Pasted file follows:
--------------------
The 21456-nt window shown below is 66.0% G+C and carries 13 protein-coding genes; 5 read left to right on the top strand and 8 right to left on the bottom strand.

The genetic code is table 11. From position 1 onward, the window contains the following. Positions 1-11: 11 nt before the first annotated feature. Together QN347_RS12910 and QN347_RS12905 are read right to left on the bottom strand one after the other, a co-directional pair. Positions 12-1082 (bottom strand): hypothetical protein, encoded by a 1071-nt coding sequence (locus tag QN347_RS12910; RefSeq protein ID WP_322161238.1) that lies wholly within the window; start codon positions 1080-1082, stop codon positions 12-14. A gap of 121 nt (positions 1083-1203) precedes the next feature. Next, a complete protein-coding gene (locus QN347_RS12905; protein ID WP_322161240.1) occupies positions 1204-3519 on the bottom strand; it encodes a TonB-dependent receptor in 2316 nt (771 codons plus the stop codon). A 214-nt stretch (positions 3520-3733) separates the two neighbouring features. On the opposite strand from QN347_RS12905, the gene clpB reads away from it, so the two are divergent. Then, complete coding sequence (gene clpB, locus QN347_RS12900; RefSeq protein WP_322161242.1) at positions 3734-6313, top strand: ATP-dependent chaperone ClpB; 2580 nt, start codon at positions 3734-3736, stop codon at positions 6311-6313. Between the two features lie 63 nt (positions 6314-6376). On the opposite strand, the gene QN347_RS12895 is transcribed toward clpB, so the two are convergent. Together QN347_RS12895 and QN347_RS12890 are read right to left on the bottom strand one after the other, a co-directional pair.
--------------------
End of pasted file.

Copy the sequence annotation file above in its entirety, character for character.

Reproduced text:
The 21456-nt window shown below is 66.0% G+C and carries 13 protein-coding genes; 5 read left to right on the top strand and 8 right to left on the bottom strand.

The genetic code is table 11. From position 1 onward, the window contains the following. Positions 1-11: 11 nt before the first annotated feature. Together QN347_RS12910 and QN347_RS12905 are read right to left on the bottom strand one after the other, a co-directional pair. Positions 12-1082 (bottom strand): hypothetical protein, encoded by a 1071-nt coding sequence (locus tag QN347_RS12910; RefSeq protein ID WP_322161238.1) that lies wholly within the window; start codon positions 1080-1082, stop codon positions 12-14. A gap of 121 nt (positions 1083-1203) precedes the next feature. Next, a complete protein-coding gene (locus QN347_RS12905; protein ID WP_322161240.1) occupies positions 1204-3519 on the bottom strand; it encodes a TonB-dependent receptor in 2316 nt (771 codons plus the stop codon). A 214-nt stretch (positions 3520-3733) separates the two neighbouring features. On the opposite strand from QN347_RS12905, the gene clpB reads away from it, so the two are divergent. Then, complete coding sequence (gene clpB, locus QN347_RS12900; RefSeq protein WP_322161242.1) at positions 3734-6313, top strand: ATP-dependent chaperone ClpB; 2580 nt, start codon at positions 3734-3736, stop codon at positions 6311-6313. Between the two features lie 63 nt (positions 6314-6376). On the opposite strand, the gene QN347_RS12895 is transcribed toward clpB, so the two are convergent. Together QN347_RS12895 and QN347_RS12890 are read right to left on the bottom strand one after the other, a co-directional pair.